A trillion cow burps damaging the planet daily
Farm animals around the world are causing devastating damage to the environment by burping and farting out immense amounts of greenhouse gas. We must eat less meat to slow down global warming and improve animal welfare.
- 1.47 billion cows alone are burping and farting out approximately 150 billion gallons of methane every day
- 95% of the greenhouse gas produced by cows is from burping
- Cows burp approximately ever 90 seconds
- 1.41 trillion methane-rich cow burps are being released into the environment every day
- Methane is thought to be 25-100 times more destructive to the environment than carbon dioxide
- Over 23.7 billion methane-rich cowpats, weighing a staggering total of 43.4 million tonnes, are deposited around the world every day
Cows aren't the only culprits
Animal agriculture is accountable for producing the equivalent of 7.1 gigatonnes of CO2 per year, or 14.5 percent of greenhouse gas emissions. This is more than all cars, planes and other forms of transport put together.
We're urging Environment and Agriculture Ministers of the world's biggest livestock farming nations to encourage their people to eat less meat to reduce global warming. Fewer farm animals means less greenhouse gas.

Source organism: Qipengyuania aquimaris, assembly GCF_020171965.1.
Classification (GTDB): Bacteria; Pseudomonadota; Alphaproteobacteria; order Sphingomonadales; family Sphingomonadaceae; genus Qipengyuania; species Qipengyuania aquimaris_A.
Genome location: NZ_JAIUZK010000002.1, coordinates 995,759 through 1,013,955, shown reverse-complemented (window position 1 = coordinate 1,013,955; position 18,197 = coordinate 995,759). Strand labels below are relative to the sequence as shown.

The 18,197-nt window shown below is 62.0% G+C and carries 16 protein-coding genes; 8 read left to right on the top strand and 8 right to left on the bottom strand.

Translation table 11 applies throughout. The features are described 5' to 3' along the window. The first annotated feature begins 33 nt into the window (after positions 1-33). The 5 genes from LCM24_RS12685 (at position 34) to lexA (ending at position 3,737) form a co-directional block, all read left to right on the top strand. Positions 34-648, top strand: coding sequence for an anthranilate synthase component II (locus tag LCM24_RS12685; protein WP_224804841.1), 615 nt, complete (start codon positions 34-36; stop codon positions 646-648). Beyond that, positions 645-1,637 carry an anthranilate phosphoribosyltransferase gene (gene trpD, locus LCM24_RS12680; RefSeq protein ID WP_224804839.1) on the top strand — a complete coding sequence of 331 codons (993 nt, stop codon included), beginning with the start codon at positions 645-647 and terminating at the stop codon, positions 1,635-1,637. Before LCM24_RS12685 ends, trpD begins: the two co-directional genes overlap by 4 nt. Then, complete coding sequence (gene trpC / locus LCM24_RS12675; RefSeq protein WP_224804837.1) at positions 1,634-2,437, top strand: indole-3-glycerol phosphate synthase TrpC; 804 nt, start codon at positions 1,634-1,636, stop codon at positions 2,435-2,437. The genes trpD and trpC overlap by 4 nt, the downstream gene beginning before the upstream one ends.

Eating less, but higher welfare meat, would also improve animal welfare.
We need to eat less meat
Meat consumption is increasing around the world, as is the number of factory farms. If left unchecked, agriculture is projected to produce 52% of global greenhouse gas emissions in the coming decades, 70% of which will come from meat and dairy.
Of the 70+ billion animals currently farmed annually around the world, 50 billion of them are factory farmed.
These animals are treated more like cogs in a machine, than living, breathing, feeling animals. They endure short, miserable lives and are often crammed together in cages, crates or pens where they're unable to engage in natural behaviour.
Many animals are selectively bred to be fast growing; lameness, weakened bones infections and organ failure are all common place. By avoiding cruelly produced meat, consumers can support farmers who are doing the right thing.
Steve McIvor, our CEO says: "The environmental impact of meat production needs to be taken much more seriously as does the suffering endured by 50 billion animals in factory farms every year.
By eating less, but higher welfare meat, people can reduce global warming and improve the lives of billions of animals every single year."